Beecher, Henry Ward

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Beecher, Henry Ward

Henry Ward Beecher. LIBRARY OF CONGRESS
Henry Ward Beecher.
LIBRARY OF CONGRESS

Henry Ward Beecher was one of the most prominent U.S. ministers of the nineteenth century as well as an active participant in various reform movements.

Beecher was born June 24, 1813, in Litchfield, Connecticut. He was the son of preacher Lyman Beecher and the brother of Harriet Beecher Stowe, author of Uncle Tom's Cabin. He studied at Amherst College and Lane Theological Seminary and served as a novice minister in Indiana before becoming minister at the Plymouth Congregational Church in Brooklyn, New York, in 1847. A liberal thinker, Beecher was in favor of such principles as women's suffrage, Abolition of Slavery, and acceptance of the theory of evolution and often lectured on these and other controversial ideas from the pulpit.

Beecher excelled as a speaker and in 1863 he went on a lecture tour throughout England and spoke in support of the Union position in the Civil War.

"It usually takes a hundred years to make a law, and then, after it has done its work, it usually takes a hundred years to get rid of it."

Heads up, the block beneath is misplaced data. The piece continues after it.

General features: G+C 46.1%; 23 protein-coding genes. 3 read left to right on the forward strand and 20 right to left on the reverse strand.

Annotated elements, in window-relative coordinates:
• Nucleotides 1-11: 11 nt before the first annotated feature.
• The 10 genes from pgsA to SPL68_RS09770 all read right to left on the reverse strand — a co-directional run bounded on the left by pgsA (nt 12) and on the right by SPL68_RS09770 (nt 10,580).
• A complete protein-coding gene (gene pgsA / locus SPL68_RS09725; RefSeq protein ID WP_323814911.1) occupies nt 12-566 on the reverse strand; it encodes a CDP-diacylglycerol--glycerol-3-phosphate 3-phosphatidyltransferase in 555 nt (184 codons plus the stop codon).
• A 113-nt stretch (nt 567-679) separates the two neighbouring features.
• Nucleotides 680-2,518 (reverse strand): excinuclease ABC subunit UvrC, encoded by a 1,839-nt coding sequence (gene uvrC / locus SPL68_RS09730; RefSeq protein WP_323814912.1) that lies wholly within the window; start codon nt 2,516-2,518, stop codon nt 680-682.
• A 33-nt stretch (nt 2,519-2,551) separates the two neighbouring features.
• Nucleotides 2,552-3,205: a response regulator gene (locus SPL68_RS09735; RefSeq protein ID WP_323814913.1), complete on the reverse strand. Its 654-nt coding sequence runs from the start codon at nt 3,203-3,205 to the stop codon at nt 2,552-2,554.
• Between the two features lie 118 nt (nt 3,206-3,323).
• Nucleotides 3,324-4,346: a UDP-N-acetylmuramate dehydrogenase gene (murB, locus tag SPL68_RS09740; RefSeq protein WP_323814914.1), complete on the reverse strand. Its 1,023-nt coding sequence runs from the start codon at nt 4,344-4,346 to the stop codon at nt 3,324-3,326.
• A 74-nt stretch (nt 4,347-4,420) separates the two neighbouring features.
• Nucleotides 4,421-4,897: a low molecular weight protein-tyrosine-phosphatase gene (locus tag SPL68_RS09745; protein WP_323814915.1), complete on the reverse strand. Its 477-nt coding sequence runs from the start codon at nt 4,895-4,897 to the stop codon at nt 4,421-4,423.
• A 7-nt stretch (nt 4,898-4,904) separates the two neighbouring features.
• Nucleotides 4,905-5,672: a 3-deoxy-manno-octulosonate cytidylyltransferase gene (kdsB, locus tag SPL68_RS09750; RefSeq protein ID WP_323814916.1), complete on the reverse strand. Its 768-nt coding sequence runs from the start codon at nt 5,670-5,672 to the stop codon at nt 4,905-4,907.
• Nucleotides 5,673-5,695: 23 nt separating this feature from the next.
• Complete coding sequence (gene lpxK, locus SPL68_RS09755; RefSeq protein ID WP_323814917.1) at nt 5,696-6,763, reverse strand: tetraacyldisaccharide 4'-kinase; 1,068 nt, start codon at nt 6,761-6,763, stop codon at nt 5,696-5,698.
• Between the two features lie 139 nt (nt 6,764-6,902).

—Henry Beecher

In 1875, Beecher, regarded as one of the United States' foremost preachers, was involved in a sensational trial that damaged his honor. Journalist Theodore Tilton accused the minister of committing Adultery with Mrs. Tilton. Beecher was expertly defended by his attorney, william m. evarts, and, after a lengthy trial, the jury could not agree on a verdict. Beecher's church proclaimed him the victor and officially cleared him of the charges. In spite of the scandal, Beecher continued to be an influential force in the U.S. ministry until his death on March 8, 1887, in Brooklyn.

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With the comments of Charlie McCarthy, Lou Lasagna and Bob Levine still echoing softly in my mind, and the ghost of Henry Beecher in every corridor, we launched a campaign to promote the notion of shared goals and shared responsibilities for IRBs and investigators, to foster a belief that they could, and should, be more in collaboration than confrontation, and that we should be more interested in supporting responsible research than in regulating it.
In 1966 a paper published by the Harvard physician Henry Beecher in the prestigious New England Journal of Medicine recounting twenty-two cases of unethical abuse of subjects in medical research triggered the end to this unconstrained period of research.